Electronic/dance metal dude The Algorithm got people moving as he headlined the second stage (and also made keytars cool for one brief moment). His cover of Daft Punk’s ‘Harder, Better, Faster, Stronger’ a real highlight.
Unfortunately for Meta-Stasis hardly anyone turned up for their theatrics, much the same as last year, having been lumped in after the popular The Algorithm. It was a shame as their unique electronic-tinted death metal was done fairly well but only a handful of fans witnessed it.
When it was announced Glass Cloud would be replaced by acoustic singer-songwriter Jon Gomm, it appeared a strange choice. But he drew over ten times the number of fans as Meta-Stasis and his brilliant onstage banter kept them there. His folk style songs may not have fit with the rest of the bill but Jon Gomm still inadvertently got at least one circle pit going (no, really).
Given the number of fans walking round in Monuments shirts all weekend it was no surprise the main stage was pretty packed by the time they arrived. Having headlined the opening night last year their stock has grown significantly with the addition of superb frontman Chris Barretto, who had to put in an extra shift keeping everyone entertained after various technical difficulties plagued their set (the kick drum had to be nailed down at one point). Aside from those issues, which did put a dampener on proceedings, it was a bouncy, fun set mixing forward-thinking progressive metal with Chris’ vast vocal range to sometimes stunning effect.
Much like Acoda on Saturday, Aeolist created an atmospheric, interesting backdrop with their musicianship but their singer’s pained, wailed vocals were a turn off.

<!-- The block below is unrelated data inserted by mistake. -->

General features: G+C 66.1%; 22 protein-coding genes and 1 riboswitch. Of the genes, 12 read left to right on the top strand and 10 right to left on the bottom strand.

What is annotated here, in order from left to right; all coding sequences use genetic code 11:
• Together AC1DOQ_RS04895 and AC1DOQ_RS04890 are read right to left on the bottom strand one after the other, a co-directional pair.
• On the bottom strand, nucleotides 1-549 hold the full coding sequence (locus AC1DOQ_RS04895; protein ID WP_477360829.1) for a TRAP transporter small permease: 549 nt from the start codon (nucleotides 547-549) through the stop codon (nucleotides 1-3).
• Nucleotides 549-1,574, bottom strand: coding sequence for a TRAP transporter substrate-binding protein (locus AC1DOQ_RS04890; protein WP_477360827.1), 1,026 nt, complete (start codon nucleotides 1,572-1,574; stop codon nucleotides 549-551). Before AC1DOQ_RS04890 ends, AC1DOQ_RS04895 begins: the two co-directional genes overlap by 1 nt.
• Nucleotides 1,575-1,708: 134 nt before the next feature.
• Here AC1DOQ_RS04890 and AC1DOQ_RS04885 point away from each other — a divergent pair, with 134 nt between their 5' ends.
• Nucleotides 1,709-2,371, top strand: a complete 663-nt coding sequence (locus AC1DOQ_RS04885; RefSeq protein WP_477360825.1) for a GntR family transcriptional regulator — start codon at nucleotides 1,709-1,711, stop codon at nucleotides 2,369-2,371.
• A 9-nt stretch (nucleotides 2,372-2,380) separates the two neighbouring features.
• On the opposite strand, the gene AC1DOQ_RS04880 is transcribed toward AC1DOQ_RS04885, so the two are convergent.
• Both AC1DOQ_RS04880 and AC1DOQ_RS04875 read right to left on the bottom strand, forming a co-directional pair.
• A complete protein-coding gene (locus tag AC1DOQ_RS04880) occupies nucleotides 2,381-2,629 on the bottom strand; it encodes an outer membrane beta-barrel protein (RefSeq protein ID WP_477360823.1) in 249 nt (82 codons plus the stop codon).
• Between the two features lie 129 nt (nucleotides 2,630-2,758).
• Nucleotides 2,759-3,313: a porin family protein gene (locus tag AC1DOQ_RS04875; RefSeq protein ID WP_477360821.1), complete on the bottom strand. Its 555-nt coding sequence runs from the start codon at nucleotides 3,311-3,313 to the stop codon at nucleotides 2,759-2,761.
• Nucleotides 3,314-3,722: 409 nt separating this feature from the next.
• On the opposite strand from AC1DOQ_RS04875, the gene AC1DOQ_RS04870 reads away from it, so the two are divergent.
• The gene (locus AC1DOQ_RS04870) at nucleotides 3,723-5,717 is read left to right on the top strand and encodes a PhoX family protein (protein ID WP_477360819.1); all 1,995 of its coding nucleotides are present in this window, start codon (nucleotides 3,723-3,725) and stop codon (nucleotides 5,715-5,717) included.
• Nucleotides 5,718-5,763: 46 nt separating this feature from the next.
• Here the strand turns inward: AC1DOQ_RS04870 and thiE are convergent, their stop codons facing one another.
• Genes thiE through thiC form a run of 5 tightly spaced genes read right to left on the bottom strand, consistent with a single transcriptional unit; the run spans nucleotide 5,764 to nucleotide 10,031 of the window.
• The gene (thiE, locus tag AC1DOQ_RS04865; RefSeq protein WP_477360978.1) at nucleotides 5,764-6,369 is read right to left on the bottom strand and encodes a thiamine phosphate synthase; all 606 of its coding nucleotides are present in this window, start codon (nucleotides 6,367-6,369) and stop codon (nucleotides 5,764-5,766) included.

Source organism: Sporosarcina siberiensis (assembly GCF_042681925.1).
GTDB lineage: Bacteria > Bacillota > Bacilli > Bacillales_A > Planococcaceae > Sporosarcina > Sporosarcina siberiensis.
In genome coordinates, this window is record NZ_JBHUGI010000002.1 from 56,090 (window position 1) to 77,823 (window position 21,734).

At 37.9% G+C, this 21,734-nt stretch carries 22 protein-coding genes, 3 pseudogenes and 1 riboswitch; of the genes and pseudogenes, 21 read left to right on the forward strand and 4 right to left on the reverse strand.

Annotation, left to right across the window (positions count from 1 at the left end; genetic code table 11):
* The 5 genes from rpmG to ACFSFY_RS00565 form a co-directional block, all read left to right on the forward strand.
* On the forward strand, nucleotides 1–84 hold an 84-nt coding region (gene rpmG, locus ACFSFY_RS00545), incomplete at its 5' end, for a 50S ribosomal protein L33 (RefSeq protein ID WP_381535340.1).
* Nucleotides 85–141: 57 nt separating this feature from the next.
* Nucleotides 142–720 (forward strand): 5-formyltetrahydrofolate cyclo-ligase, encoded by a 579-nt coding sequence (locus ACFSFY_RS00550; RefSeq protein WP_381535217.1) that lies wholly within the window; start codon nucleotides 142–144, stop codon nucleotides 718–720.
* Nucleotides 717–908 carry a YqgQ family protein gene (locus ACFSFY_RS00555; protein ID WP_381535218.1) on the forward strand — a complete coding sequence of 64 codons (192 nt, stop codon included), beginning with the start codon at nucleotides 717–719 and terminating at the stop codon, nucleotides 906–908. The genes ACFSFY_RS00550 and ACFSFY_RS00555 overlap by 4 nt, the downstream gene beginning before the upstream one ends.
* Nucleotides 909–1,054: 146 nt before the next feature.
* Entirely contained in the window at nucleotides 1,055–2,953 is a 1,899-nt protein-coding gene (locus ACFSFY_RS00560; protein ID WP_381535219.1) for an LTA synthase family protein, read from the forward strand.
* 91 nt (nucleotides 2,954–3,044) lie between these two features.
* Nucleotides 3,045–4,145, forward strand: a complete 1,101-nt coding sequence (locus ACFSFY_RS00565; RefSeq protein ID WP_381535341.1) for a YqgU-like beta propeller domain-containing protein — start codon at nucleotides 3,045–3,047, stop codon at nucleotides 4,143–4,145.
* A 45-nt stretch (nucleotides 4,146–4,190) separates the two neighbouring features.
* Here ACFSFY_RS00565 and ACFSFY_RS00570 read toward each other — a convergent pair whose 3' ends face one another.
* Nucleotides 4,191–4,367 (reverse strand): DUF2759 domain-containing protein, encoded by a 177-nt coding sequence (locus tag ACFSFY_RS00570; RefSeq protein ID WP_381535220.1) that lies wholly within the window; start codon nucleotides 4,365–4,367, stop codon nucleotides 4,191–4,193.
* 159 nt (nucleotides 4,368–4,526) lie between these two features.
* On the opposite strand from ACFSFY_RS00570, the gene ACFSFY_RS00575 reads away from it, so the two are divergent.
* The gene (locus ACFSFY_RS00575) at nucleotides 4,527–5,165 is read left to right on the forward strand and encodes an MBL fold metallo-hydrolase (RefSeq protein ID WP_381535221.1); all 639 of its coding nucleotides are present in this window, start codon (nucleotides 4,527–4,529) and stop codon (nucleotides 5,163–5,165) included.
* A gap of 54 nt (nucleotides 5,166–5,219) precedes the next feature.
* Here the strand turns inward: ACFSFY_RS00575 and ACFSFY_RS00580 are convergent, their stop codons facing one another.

Stepping in at the last minute to replace one of the six or so late cancellations, Exist Immortal’s more melodic take on tech-metal with mostly clean vocals was a refreshing blast. The love for what they were doing was clear and infectious as the crowd grew into them more as time went on.
Making their UK debut after forming nine years ago, Destrage proved just as chaotic live as they are on record. The Italians rivalled (and possibly beat) BEAR with the liveliest set of the weekend as they darted round stage but still managed to hit every note in their mental mash up of prog, tech, jazz, math rock and anything else you can name. Maybe too much for some but those willing to give them a go were duly rewarded.
On paper Sunday looked the most appetising day and The Safety Fire started off the final trio, all of whom did their status at the top of the bill justice. Heavy and melodic with plenty of intriguing rhythms to please the most ardent of tech-metal fans The Safety Fire were on great form. Having missed the last two incarnations of Tech-Fest they seemed intent on making up for this and they definitely did.
German proggers The Ocean only had a forty five minute set but they still managed to cram in most of Pelagial to finish off their UK tour. An album that nearly has it all was replicated with finesse, from the doom elements via death metal and plenty of progressive parts, for anyone aware of the album (which should be everyone) it was nigh-on a perfect rendition. Ending with a long feedback laden outro and Robin Staps on his back, it was an astounding three-quarters of an hour of music.
Finally SikTh. Without them the UK tech-metal scene may not even exist so it was no surprise they were announced as headliners after reforming. It was also no surprise they drew the biggest crowd of the weekend and put on a fantastic spectacle. Packed with fan favourites such as ‘Pussyfoot’ and ‘Flogging The Horses’ they got everyone bouncing and reminded everyone how unique they really were/are. The spoken word ‘When Will The Forest Speak’ was done with aplomb and though there was no encore it was a fitting end to another success for Tech-Fest. Meshuggah next year? Can’t We All Dream…